ILLINOIS MANUFACTURING PLANT PROVES SEVERE WEATHER PLANS SAVE LIVES
Aug. 17, 2004 — Company planning and paying attention to developing storms were key factors in protecting more than 140 employees when an F-4 tornado demolished an Illinois manufacturing plant last month, officials from the NOAA National Weather Service said. (Click NOAA image for larger view of automobiles destroyed by the July 13, 2004, tornado that struck Parsons Manufacturing near Roanoke, Ill. Click here for high resolution version, which is a large file. Please credit “NOAA.”)
Forecast and warning services, including NOAA All-Hazards Radio, worked as designed to provide timely public notice of an approaching severe thunderstorm and the tornado it produced, said NOAA Weather Service Central Region Director Dennis McCarthy, but the foresight of the plant owner in developing and implementing a severe weather plan gave workers extra minutes to take shelter. Not a single injury was suffered by any of the 140-150 employees on site at Parsons Manufacturing near Roanoke, Ill. The plan has been in effect since the plant was built in the 1970s.
“Employees at Parsons Manufacturing actually had the best of both worlds to keep them from harm when that tornado struck,” McCarthy said. “Our Central Illinois weather forecast office issued a severe thunderstorm warning, which activated Parsons’ severe weather plan. A major factor of that plan was having a designated in-house storm watcher responsible for monitoring the storm. The storm and tornado actually formed near the plant and development was tracked by the storm watcher, who gave the initial word for employees to get to the three designated storm shelters. (Click NOAA image for larger view of what was left of Parsons Manufacturing near Roanoke, Ill., after an F-4 tornado obliterated the plant but injured none of the employees. Click here for high resolution version, which is a large file. Please credit “NOAA.”)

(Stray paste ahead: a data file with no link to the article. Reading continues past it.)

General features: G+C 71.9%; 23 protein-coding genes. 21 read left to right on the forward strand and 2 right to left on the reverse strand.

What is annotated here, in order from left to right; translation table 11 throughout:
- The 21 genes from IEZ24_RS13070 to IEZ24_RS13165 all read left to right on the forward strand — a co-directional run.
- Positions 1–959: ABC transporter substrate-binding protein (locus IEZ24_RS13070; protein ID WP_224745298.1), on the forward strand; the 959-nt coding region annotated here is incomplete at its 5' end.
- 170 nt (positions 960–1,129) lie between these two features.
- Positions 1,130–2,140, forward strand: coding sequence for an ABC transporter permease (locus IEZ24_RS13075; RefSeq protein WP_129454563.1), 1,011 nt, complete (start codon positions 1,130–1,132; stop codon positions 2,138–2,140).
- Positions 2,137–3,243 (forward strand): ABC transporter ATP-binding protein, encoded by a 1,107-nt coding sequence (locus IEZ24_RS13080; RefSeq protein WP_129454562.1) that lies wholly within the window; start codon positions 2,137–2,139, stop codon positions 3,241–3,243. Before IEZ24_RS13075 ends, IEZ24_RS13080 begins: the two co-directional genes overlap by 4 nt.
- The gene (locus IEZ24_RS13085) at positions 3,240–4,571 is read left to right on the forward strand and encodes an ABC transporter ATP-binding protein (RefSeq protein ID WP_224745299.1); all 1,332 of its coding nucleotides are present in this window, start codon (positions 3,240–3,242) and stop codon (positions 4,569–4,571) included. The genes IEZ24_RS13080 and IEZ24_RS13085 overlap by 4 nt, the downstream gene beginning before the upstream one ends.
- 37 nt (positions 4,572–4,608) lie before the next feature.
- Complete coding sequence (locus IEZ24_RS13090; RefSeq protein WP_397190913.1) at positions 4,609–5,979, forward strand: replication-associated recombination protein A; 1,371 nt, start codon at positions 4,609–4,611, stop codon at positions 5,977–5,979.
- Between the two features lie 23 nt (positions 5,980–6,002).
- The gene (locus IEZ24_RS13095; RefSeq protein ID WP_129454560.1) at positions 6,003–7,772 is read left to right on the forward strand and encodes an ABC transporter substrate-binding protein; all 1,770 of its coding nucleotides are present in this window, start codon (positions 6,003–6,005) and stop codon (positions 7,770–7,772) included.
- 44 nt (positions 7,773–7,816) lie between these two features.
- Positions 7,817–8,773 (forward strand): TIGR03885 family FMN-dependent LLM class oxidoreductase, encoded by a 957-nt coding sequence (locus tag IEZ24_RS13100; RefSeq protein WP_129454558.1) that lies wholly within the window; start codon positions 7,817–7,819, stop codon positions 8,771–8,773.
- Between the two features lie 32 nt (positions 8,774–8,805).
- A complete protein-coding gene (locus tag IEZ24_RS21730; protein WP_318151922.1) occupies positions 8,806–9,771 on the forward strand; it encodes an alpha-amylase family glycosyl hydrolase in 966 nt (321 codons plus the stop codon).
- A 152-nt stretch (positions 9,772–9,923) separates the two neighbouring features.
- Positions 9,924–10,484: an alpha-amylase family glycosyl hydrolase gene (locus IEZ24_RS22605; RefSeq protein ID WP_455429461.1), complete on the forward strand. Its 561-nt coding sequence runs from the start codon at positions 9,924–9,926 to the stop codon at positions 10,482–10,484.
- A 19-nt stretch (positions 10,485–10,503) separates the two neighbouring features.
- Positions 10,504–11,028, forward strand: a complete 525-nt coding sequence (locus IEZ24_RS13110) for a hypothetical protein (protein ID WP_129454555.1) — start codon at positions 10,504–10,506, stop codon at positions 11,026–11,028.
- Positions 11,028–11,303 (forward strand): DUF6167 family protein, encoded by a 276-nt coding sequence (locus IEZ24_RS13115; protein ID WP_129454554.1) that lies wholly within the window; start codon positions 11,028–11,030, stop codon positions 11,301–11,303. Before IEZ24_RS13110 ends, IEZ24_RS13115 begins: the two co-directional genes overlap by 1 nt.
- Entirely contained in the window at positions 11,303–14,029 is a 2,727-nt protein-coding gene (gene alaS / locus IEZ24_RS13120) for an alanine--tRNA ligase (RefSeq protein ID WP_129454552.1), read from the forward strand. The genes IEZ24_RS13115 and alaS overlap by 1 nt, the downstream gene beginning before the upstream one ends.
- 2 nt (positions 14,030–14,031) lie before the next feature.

“When our forecasters subsequently issued the tornado warning, employees were already moving to the shelters. That gave them an extra 5-7 minutes for the 140-150 individuals inside and outside the 250,000-square-foot plant to get out of harm’s way. In a situation where seconds can count in saving lives, extra minutes helped keep everyone from harm.”
Owner Bob Parsons said the time and energy invested in the plan over the years was paid back with dividends on July 13. He encouraged other business owners to follow suit.
“My life is more fulfilled because I don't have to kick myself because I failed at providing a safe workplace for my employees," Parsons said. "The money invested in shelters and your safety plan is just another piece of insurance against the unexpected. Along with that, is the moral obligation to do what is right to take care of your employees and protect your business." (Click NOAA image for larger view of a map showing the path of the F-4 tornado that struck across Illinois on July 13, 2004. Please credit “NOAA.”)
up a severe weather plan, Parsons said owners should, "Think about
your own safety. Where would you go? Whatever you would decide to do as
an owner or manager to keep yourself safe, you need to do for all your
employees. You have a responsibility to your employees; it's not the employees'
responsibility. They are not in the position to make that decision."